A place to call home
Junior Jordan Bordeaux is no stranger to the world of change. She has moved to nearly two dozen cities across the country
January 22, 2015
A hand raises among the students in AP Language and Composition. As the teacher’s eyes drift towards the bright girl sitting in the corner, a few students exhale, relieved they weren’t called on this time.
Many don’t know her first name. They couldn’t tell you who she is or what’s her story. But they silently thank her for always having the right answer and adding thoughtful commentary to the discussion, taking one for the team.
‘That girl’ is junior Jordan Bordeaux.
Every morning, she scans books before placing them on the library shelves, as part of her duties as a student media assistant. Bordeaux loves reading. It’s been a big part of her childhood. It’s why she decided to take the library position. The stories captivate the quiet midwest native and distract her from her anything-but-average life.
“When I read a book, it’s like I can escape into a different world,” Bordeaux said. “Like I can do anything or be anything. Plus I like looking for the different lessons the books have to teach. It just really calms me down if I am stressed.”
At times, books were the only stability she had. Bordeaux has gotten used to the idea of change and has become familiar to moving on and moving out.
Since before she started school, she has sporadically moved around the country. Occasionally on a whim, she would pack up her room, and within a few weeks, head to a new state.
From Oklahoma to Illinois to Minnesota to Wisconsin to Arizona to Michigan; temporary homes, packed boxes and moving vans depict Bordeaux’s childhood.
“Moving definitely can be a good thing, but there is a point where there is a lack of stability and that’s not good,” Bordeaux said. “Moving around a little is nice. Moving around constantly is not fun and is pretty hard.”
By middle school, she was able to transition to the unpredictable lifestyle that came with living with a single dad in and out of jobs.
“I guess after so many moves I just got used to it,” Bordeaux said. “I mean for me, it was just a part of life. I learned to dive in and work hard on my school work. Meeting people and friends just came along with it.”
Media assistant Mandy Miller, Bordeaux’s library supervisor, shared she has established a close relationship with her since she has started helping out in the mornings.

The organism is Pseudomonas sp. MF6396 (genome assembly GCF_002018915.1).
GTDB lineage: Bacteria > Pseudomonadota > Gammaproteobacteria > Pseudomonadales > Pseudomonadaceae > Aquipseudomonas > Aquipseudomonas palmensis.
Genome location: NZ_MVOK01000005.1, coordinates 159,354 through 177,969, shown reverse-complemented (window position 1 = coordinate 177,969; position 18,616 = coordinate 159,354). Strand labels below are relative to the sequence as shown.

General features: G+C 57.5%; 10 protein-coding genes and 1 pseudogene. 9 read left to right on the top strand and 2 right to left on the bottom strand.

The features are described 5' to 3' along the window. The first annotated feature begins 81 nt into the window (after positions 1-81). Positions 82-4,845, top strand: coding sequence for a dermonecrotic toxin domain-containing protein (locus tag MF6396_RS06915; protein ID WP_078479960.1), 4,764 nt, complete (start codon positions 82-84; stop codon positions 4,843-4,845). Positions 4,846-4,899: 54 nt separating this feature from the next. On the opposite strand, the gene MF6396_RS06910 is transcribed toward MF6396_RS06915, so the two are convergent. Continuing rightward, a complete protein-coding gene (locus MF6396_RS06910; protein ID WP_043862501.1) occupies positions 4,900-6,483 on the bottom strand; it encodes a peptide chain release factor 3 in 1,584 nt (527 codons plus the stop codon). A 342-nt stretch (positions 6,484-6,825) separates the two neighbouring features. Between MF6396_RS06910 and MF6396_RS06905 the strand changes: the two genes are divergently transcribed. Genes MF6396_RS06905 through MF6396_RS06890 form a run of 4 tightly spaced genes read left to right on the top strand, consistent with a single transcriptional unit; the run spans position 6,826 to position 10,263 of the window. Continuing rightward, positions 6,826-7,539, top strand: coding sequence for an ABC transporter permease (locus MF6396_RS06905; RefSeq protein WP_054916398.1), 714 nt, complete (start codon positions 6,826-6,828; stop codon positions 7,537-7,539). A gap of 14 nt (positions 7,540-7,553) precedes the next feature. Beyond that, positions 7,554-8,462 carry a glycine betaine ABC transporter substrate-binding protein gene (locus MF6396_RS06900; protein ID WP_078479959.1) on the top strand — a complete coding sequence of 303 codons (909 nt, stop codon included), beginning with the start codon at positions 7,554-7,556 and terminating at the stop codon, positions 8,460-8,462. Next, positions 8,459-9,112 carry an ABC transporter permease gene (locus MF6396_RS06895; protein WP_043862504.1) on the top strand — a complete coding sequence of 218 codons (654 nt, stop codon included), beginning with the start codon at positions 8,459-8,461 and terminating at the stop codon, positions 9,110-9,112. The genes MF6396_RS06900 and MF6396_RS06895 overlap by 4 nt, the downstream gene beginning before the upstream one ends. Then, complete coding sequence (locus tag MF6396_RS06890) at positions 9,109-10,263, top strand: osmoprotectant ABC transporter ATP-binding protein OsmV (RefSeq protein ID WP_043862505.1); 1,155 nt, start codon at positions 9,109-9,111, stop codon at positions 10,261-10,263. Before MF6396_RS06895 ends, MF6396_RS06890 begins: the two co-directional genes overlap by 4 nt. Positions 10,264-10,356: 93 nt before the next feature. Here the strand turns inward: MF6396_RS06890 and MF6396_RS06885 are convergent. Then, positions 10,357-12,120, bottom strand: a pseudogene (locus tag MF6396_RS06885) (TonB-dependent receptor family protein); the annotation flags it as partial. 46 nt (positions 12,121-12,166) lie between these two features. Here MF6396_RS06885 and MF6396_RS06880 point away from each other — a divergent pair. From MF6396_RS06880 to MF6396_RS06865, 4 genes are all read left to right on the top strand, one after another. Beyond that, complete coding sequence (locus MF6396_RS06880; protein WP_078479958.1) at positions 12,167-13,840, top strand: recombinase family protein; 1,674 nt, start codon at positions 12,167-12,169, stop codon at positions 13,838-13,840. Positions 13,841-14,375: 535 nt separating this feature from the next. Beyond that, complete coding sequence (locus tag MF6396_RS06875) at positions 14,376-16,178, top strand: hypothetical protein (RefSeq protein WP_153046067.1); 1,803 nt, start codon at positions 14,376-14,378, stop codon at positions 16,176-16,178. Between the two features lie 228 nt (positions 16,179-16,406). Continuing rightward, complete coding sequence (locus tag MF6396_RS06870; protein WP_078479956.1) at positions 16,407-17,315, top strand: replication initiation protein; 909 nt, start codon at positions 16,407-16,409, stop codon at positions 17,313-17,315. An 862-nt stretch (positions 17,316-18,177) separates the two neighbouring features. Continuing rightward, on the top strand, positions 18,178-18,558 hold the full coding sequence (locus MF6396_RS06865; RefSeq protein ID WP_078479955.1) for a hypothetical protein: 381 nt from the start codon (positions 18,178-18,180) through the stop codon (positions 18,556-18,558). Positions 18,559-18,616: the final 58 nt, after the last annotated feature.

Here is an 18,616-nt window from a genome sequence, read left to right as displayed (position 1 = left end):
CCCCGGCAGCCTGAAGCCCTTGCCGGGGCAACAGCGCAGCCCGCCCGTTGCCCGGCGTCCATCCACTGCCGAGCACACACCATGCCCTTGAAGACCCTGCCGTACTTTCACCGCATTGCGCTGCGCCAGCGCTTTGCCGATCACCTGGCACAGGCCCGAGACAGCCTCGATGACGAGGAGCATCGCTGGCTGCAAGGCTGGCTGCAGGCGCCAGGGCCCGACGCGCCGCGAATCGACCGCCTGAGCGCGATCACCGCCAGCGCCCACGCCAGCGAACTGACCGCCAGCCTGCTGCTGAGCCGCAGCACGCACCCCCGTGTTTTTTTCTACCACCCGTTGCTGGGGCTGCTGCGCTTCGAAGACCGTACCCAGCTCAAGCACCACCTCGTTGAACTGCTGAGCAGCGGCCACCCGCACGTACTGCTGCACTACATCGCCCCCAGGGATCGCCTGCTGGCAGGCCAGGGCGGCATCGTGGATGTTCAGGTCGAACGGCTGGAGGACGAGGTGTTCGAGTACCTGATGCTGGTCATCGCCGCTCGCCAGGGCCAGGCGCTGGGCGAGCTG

“Jordan is one of the sweetest kids I know,” Miller said. “She cares about everybody, she’s so helpful, I think she’s a really great kid. We brought her with our family to go apple picking, sometimes I feel like she’s one of my kids.”
Despite attending almost 20 different schools, Bordeaux considers school her safe haven, and the one place she can call home.
When I read a book, it’s like I can escape into a different world
— junior Jordan Bordeaux
“My childhood was pretty rocky,” Bordeaux said. “I have always loved school and as a child and even now, I think of school as a place to sort of escape to. I know I will be spending all day learning new material and I will have to work hard, but that is really calming to me. I know that I can go to the library and read like I love to do, and that I can see my friends.”
Through long rides to little towns and big cities in the passenger seat of old cars, Bordeaux would think about the possibilities ahead and the people she had to leave behind.
“I tried to stay positive for the most part,” Bordeaux said. “I would think about the friends I would make. If I got too upset, I would call someone I was close to and just talk to them.”
Out of nearly two dozen moves she’s made, Bixby, a small town on the outskirts of Tulsa, Oklahoma, was hardest for her to say goodbye to.
“Bixby was hard to leave because I have three younger siblings that live there,” Bordeaux said. “They mean the absolute world to me.”
She was bound by tense family issues and separated from her mother at a young age until a few weeks before eighth grade when she was also able to meet her siblings for the first time.
Bordeaux fondly remembers that sweltering summer spent on the boardwalk, watching the local battle of the bands and making frequent trips to the mall and dollar theatre with her family.
“I really loved it there,” Bordeaux said. “It’s nice because where I was living, I was less than five minutes from the YMCA and my sister and I would go and work out like two times a week. It is a nice town. I met some good friends there and with Tulsa so close there was always something to do.”
Learning to adapt became second nature to Bordeaux. In addition, she’s picked up new traits and talents at every part of her journey.
“I have learned that no matter where you go, there is always something you can learn or gain from it regardless of the situation,” Bordeaux said.
Currently, she is apart of the American Sign Language club, Pre-Med Club and Drama Club. She has experimented with a wide range of extracurriculars including softball and soccer to competitive drama and gymnastics.
“She does what she knows she should be doing now, she does not dwell on (her past),” Miller said. “I just think that’s really inspirational.”
Although Bordeaux enjoys participating in after school clubs to meet people with similar interests as her, if there’s one thing she’s learned from her travels, it is to respect others’ differences.
“I feel I have definitely learned how to accept people for who they are,” Bordeaux said. “That is the biggest thing. It is not about the color of their skin or their religion, who their parents are, or what economic standing (they) are. It’s about who they are as a person. So I have learned to try and accept people for who they are even if I don’t always agree with them.”